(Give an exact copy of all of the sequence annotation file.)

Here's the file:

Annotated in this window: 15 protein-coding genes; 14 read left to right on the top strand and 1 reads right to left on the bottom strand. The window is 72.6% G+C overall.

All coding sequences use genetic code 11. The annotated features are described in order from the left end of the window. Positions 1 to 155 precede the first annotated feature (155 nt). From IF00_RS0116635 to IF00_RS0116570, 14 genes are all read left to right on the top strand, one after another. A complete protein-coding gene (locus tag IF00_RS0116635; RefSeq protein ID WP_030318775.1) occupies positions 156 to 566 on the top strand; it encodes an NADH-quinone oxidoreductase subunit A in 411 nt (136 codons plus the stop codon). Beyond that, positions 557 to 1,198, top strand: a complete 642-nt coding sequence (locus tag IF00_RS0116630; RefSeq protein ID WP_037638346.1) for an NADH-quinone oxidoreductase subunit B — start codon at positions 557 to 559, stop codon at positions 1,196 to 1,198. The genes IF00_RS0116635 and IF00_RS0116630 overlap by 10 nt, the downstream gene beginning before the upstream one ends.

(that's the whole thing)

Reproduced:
Annotated in this window: 15 protein-coding genes; 14 read left to right on the top strand and 1 reads right to left on the bottom strand. The window is 72.6% G+C overall.

All coding sequences use genetic code 11. The annotated features are described in order from the left end of the window. Positions 1 to 155 precede the first annotated feature (155 nt). From IF00_RS0116635 to IF00_RS0116570, 14 genes are all read left to right on the top strand, one after another. A complete protein-coding gene (locus tag IF00_RS0116635; RefSeq protein ID WP_030318775.1) occupies positions 156 to 566 on the top strand; it encodes an NADH-quinone oxidoreductase subunit A in 411 nt (136 codons plus the stop codon). Beyond that, positions 557 to 1,198, top strand: a complete 642-nt coding sequence (locus tag IF00_RS0116630; RefSeq protein ID WP_037638346.1) for an NADH-quinone oxidoreductase subunit B — start codon at positions 557 to 559, stop codon at positions 1,196 to 1,198. The genes IF00_RS0116635 and IF00_RS0116630 overlap by 10 nt, the downstream gene beginning before the upstream one ends.